Get Your Irish Up: Ten St. Paddy’s Day Traditions

If you need to get your Irish up this St. Patrick’s Day, here are ten St. Paddy’s Day Traditions you can bring into your home whether your heritage is Irish or not:

  1. The wearing of the green: Since elementary school, most of us don some piece of green apparel, or if we’re particularly Irish ALL green apparel, in honor of St. P’s special day.
  2. That nasty pinch! Someone needs to be taken to task for deciding that those who choose not to wear green on the holiday get a pinch. OUCH!
  3. Green is the traditional color of St. Paddy’s day, because the Irish flag used to be green. So to show our Irish heritage, solidarity, or just to avoid that pinch, we wear and decorate with green.
  4. Shamrocks: Saint Patrick used the three leaves of the shamrock to illustrate a sermon on the Holy Trinity (The Father, Son, and Holy Spirit) and we’ve been using them as a symbol for his Saint Day ever since.
  5. Parades: The very first St. Paddy’s parades were held by the Irish soldiers fighting for the British in the Revolutionary War. Far from home, they celebrated their Irish heritage on the Saint Day of their own Saint Patrick in New Amsterdam, now known as New York City!
  6. Green dye: To celebrate, we pour green dye into beer, eggs, rivers, pools, and darn near any handy remotely liquid substance. The Chicago river may be the largest body of liquid to be dyed green for the holiday!
  7. Leprechauns: Irish folk lore, Irish saint, Irish holiday…it’s not a stretch to see why we associate those little Irish gold-hoarding guys with the holiday.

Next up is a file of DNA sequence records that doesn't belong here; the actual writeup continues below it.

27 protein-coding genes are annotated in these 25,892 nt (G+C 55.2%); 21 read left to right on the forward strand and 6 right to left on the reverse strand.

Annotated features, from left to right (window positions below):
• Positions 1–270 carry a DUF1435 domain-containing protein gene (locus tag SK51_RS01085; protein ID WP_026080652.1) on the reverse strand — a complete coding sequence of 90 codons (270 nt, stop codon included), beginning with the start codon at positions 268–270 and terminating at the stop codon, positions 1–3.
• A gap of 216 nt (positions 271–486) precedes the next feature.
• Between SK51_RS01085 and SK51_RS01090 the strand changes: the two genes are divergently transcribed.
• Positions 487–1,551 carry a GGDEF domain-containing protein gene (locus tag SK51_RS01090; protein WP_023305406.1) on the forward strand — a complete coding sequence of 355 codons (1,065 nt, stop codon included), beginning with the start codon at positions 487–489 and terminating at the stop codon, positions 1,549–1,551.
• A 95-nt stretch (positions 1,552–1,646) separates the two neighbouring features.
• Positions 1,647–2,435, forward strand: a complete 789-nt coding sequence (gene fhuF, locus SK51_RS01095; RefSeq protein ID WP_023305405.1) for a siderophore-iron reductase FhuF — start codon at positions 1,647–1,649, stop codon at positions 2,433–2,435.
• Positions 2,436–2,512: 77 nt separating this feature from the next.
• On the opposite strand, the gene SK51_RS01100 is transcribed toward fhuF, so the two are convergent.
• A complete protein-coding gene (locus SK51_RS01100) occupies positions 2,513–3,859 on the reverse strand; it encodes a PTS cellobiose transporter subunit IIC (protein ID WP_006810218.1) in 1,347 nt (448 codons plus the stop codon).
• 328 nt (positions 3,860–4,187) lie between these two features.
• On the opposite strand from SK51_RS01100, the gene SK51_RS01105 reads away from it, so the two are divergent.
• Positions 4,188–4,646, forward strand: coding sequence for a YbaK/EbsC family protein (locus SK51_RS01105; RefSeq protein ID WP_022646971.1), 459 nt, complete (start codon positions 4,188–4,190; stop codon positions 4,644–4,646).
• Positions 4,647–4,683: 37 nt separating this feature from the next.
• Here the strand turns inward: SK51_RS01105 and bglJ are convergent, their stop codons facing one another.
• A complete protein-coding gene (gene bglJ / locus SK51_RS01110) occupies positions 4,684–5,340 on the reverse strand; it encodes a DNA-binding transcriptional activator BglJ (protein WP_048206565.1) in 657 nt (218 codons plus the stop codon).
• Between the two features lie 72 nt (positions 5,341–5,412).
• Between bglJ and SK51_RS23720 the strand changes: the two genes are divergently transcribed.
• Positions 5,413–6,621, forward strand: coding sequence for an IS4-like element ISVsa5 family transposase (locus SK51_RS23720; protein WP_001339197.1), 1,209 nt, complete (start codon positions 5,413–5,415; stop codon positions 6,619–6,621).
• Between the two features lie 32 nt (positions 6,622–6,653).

8. Corned beef and cabbage: This dish is thought in America to be quintessentially Irish, but the original was actually bacon and cabbage. Corned beef was cheaper in the new world, and easily found in the urban ghettos so full of Jewish and Irish immigrants, so American Irish made the switch.
  9. Irish music: The Irish are a people steeped in oral traditions. Famous for their stories, folklore, and legends, even their music is a part of that oral tradition…keeping the old stories alive, set to music, and sending new stories in the old style, out into the world to entice a new generation to listen to the fiddle, whistle, pipes and drums.
  10. Dance! You can’t celebrate Ireland without music, and you can’t stay still when you listen to it! Irish music makes you want to get up and dance when it’s upbeat and happy, and to sway arm-in arm with your buddies and cry into your Guinness when it’s sad.